Doing more with less as inflation stalks construction

Soaring inflation has dramatically driven up the cost of construction. But there are reasons to be optimistic, says Simon Rawlinson, head of strategic research at Arcadis.

Construction cranes

Soaring inflation has led to dramatic fluctuations in the cost of construction in leading cities around the world, new research from Arcadis reveals. A combination of supply chain disruption, higher commodity prices and labour shortages has seen construction costs increase significantly in most locations, Arcadis warns, with inflation in the sector now at levels not seen for many years.

While the construction industry has a good record on adapting to the changing marketplace, the company advises it will now need to redouble its efforts in areas such as increased use of technology and modern methods of building. That will also support the industry’s efforts to become more sustainable, says Arcadis, which provides sustainable design, engineering, and consultancy solutions for natural and built assets in more than 70 countries, improving quality of life for people around the world.

Costs soar in Europe and North America

Arcadis International Construction Costs 2022 report identifies London as the most expensive city in the world in which to build, with Geneva in second place; these two locations were also in first and second place 12 months ago, though London has now overtaken the Swiss city. The top five is completed by Oslo, New York City and Copenhagen.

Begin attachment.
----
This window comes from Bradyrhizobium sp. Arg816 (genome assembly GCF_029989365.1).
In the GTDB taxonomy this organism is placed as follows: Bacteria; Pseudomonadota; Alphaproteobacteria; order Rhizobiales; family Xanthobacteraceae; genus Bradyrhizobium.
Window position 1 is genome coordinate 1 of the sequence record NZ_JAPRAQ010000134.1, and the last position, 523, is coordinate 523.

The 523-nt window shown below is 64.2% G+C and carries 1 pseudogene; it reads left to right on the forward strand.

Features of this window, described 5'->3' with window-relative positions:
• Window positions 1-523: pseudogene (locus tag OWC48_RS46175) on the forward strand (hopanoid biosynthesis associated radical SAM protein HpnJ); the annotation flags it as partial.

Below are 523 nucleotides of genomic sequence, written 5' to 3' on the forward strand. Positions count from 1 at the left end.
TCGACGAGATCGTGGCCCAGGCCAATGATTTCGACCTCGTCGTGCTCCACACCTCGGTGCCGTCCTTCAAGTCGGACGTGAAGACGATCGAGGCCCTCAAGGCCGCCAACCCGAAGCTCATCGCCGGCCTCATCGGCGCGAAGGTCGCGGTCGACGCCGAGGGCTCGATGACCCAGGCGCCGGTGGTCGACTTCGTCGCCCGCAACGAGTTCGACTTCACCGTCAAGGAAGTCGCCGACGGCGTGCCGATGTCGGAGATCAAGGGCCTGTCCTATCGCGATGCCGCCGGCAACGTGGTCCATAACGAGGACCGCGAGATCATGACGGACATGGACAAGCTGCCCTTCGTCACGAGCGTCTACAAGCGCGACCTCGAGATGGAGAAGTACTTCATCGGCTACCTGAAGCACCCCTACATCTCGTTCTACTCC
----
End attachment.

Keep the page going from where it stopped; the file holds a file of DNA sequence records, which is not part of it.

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In fact, London is now one of no fewer than 10 cities in the UK and Ireland included in the top 40 most expensive locations for construction, with Bristol, Dublin, Manchester, Liverpool, Edinburgh and Cardiff all ranking close to the top.

The rising cost of construction in the UK mirrors a similar phenomenon across Europe and North America, with many cities on both sides of the Atlantic recording double-digit cost increases over the past 12 months. In the US, the appreciation of the dollar against most other currencies added to cost inflation.

In Asia, meanwhile, costs were more stable, though labour shortages in Singapore drove much higher levels of inflation. Australia, by contrast, saw more modest cost increases; the same was true of the Middle East.

Overall, however, the construction industry has faced a tough environment, with the cost of timber more than tripling at times over the past year, and copper and aluminium prices rising by up to 70% and 40% respectively. The Covid-19 pandemic’s effect on labour markets has added to the pressure, particularly as migrant workers have moved home, creating shortages in the countries they have left behind.

Confronting the sustainability challenge

Nevertheless, Simon Rawlinson, Head of Strategic Research at Arcadis, says there are reasons to be optimistic. The problems that the sector faces are forcing construction companies to focus on efficiency and productivity, he points out, just as governments are pushing for the industry to confront pressing sustainability challenges.